Oh No! My Cat Sneezed in My Eye – Should I Be Worried?


We’ve all had it happen – you’re petting your cat or playing with them, and suddenly they let out a big sneeze right in your face! It’s a startling experience and may make you worried about catching something from your feline friend. Though an unpleasant surprise, a cat sneezing on you is usually harmless. However, there are some risks to be aware of.

In this article, we’ll cover what happens when cats sneeze, diseases they can transmit through sneezes, risks to humans, and how to prevent and treat cat sneezes to the eye. By the end, you’ll understand why a cat sneeze in the eye is generally nothing to worry about, but when you may need to take action.

What Happens When a Cat Sneezes

Cats sneeze for the same reason humans do – their bodies are trying to expel irritants from the nasal cavity. When something like dust, pollen, or other particles enter a cat’s nose, it irritates the sensitive mucous membranes lining the nasal passages. This irritation triggers a sneeze reflex (why cats sneeze: causes, symptoms and treatments).

During a sneeze, air is forcefully expelled through the nose and mouth. The cat’s eyes usually close, and the neck and head may extend as the powerful muscles used for sneezing contract. Sneezing helps clear the nasal passages of the irritants. It’s a protective reflex that may involve multiple rapid sneezes in a row.

However, frequent sneezing in cats can also be a sign of an underlying medical condition. While the occasional sneeze is normal, repeated episodes of sneezing or sneezing combined with other symptoms warrants a veterinary visit (Why Is My Cat Sneezing?).

Diseases Cats Can Transmit Through Sneezes

Cats can spread several contagious respiratory illnesses through sneezing. The most common include:

Feline Viral Rhinotracheitis (FVR) – Also known as feline herpesvirus, FVR is highly contagious and causes upper respiratory symptoms like sneezing, runny eyes and nose. It spreads through direct contact with infected saliva, mucus or eye secretions. Most cats contract it as kittens and become lifelong carriers. Stress can trigger flare-ups and shedding of the virus. https://www.webmd.com/pets/cats/why-cats-sneeze

Feline Calicivirus (FCV) – Another upper respiratory virus that produces sneezing along with ulcers in the mouth. It transmits through saliva and eye/nasal discharge from infected cats. Like FVR, cats can carry calicivirus for life after initial exposure. https://vcahospitals.com/know-your-pet/feline-upper-respiratory-infection

Bordetella bronchiseptica – A bacterium that causes kennel cough in dogs but can also lead to upper respiratory symptoms like sneezing in cats. It spreads rapidly through the air, saliva and nasal discharge.

Chlamydophila felis – This bacteria infects cats’ eyes and respiratory tract, producing ocular and nasal discharge, conjunctivitis, and sneezing. Transmission occurs through direct contact with mucous membranes.

Risks to Humans

There are some risks to humans if a cat sneezes directly into your eye. Cats can carry bacteria, viruses, and parasites that may cause illness if transmitted to humans.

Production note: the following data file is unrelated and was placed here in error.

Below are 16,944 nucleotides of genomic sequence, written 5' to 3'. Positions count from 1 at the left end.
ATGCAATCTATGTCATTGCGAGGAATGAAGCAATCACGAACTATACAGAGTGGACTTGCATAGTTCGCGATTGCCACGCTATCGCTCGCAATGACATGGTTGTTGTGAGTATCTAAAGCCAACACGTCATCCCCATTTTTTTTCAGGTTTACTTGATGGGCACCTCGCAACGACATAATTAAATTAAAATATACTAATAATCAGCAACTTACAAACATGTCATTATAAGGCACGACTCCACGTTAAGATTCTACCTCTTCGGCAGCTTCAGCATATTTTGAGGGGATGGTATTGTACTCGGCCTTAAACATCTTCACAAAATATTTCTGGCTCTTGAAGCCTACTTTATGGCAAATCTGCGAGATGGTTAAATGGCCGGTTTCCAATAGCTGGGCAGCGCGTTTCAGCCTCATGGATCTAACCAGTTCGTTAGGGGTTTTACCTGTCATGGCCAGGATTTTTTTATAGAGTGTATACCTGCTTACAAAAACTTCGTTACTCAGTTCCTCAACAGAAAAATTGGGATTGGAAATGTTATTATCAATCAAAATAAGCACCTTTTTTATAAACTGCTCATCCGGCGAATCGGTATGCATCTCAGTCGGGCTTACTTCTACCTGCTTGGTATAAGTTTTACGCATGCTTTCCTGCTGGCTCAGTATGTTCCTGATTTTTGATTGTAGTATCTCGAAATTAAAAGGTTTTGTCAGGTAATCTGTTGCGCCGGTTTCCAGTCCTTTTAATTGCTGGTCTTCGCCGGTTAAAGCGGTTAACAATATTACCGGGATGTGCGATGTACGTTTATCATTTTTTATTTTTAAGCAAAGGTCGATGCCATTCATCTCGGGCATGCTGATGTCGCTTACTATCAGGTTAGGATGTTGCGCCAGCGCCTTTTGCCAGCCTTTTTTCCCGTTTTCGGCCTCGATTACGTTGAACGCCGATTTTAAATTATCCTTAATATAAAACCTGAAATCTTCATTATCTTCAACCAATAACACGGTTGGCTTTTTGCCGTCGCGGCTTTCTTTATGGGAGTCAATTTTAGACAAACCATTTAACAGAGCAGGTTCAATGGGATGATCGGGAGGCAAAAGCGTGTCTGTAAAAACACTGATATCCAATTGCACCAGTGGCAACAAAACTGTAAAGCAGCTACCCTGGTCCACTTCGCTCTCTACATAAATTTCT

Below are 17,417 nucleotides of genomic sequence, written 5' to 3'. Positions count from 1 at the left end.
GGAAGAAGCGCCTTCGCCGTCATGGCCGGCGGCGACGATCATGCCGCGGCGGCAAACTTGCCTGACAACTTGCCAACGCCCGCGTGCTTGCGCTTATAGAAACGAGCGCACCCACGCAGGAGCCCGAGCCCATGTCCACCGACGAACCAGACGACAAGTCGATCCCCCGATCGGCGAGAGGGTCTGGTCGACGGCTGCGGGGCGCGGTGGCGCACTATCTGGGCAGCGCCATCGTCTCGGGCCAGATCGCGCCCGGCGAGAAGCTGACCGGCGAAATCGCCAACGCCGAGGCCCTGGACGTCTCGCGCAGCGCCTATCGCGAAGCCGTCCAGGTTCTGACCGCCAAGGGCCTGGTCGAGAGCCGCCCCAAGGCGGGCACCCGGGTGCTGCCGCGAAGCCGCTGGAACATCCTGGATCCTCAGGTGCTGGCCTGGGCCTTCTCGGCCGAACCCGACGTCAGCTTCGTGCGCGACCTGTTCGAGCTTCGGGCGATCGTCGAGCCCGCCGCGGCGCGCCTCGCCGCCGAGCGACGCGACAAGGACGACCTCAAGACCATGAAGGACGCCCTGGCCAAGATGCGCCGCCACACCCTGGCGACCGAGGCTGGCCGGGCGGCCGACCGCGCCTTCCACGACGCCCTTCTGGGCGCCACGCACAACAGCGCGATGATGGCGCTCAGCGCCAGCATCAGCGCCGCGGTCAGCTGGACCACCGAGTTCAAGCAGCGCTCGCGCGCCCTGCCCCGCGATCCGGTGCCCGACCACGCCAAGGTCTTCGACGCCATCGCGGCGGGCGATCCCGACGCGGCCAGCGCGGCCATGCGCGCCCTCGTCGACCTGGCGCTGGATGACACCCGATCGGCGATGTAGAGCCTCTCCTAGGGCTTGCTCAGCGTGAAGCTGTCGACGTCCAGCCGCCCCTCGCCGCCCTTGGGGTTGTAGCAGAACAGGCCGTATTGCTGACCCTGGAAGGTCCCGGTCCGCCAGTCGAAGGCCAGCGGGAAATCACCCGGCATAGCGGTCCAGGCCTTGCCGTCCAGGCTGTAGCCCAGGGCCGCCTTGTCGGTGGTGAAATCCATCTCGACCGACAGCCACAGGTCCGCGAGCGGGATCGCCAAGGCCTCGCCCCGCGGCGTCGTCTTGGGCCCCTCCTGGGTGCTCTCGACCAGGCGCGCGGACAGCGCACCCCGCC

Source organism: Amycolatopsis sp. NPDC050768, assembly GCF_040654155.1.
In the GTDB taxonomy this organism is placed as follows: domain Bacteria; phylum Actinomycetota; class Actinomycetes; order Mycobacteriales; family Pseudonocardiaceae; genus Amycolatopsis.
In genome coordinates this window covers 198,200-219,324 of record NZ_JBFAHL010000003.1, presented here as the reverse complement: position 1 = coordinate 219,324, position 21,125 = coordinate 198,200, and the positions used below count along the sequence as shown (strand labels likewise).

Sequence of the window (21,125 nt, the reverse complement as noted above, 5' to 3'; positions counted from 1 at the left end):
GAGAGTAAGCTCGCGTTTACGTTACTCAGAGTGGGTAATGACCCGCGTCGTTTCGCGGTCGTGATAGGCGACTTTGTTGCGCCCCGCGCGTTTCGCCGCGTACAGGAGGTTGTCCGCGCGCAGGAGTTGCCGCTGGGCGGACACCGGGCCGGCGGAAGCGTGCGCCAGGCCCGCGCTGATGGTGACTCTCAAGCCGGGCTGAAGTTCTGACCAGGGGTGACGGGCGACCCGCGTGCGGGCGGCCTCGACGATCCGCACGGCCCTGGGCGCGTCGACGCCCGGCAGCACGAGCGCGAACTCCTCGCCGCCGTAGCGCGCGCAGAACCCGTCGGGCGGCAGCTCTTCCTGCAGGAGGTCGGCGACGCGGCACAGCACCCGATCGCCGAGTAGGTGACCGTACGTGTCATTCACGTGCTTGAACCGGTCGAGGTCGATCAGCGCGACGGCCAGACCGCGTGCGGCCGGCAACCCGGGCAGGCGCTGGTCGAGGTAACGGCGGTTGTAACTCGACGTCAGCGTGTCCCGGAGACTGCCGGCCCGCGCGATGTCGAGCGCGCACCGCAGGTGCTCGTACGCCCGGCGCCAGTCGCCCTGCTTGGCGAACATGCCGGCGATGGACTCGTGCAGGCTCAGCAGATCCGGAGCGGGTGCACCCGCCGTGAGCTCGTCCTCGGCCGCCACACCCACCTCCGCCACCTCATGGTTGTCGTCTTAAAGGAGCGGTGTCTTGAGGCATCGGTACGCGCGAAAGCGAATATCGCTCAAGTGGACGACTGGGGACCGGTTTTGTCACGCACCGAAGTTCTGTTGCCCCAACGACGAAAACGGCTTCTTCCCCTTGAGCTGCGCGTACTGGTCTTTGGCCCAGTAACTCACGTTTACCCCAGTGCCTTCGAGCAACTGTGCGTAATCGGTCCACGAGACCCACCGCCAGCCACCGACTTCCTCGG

One of the most common is the bacteria Chlamydophila felis, which can cause conjunctivitis (pinkeye) in humans. The infection is usually mild and clears up on its own, but may cause redness, itching, and discharge from the eye [1]. Cats may also carry the bacteria Bartonella henselae, which causes cat scratch disease. This bacteria can be transmitted through mucus from the eyes, mouth, or nose of an infected cat [2].

Viruses like feline herpesvirus and feline calicivirus can also be spread through sneezes, though these are not typically harmful to humans. More concerning is the H7N2 influenza virus, which can spread from cats to humans and cause flu-like symptoms [3].

While the risks are relatively low, it’s a good idea to wash your hands and avoid touching your eyes if a cat sneezes on or near you. See your doctor if any concerning symptoms develop after a cat sneezes in your eye.

Protecting Your Eyes

There are a few simple precautions you can take to help protect your eyes around cats that frequently sneeze:

  • Avoid touching or rubbing your eyes after petting a sneezy cat until you wash your hands. Cat sneezes can spread germs onto surfaces the cat touches like their fur.
  • Wear eye protection like safety goggles or glasses when interacting closely with a chronically sneezy cat. This creates a barrier to protect your eyes if the cat sneezes directly at your face.
  • Keep sneezy cats out of bedrooms, especially off beds, to reduce exposure during sleep. Cats tend to sneeze more when playing or excited so minimize high energy playtime.
  • Clean litter boxes frequently and wash hands after cleaning. Upper respiratory infections in cats can spread in litter and feces.
  • Avoid using handheld spray cleaners on sneezy cats as this can aerosolize saliva and nasal discharge.

Taking simple precautions can greatly reduce the chances of irritation or infection if a chronically sneezy cat happens to sneeze in your eye.

Treating a Cat Sneeze in the Eye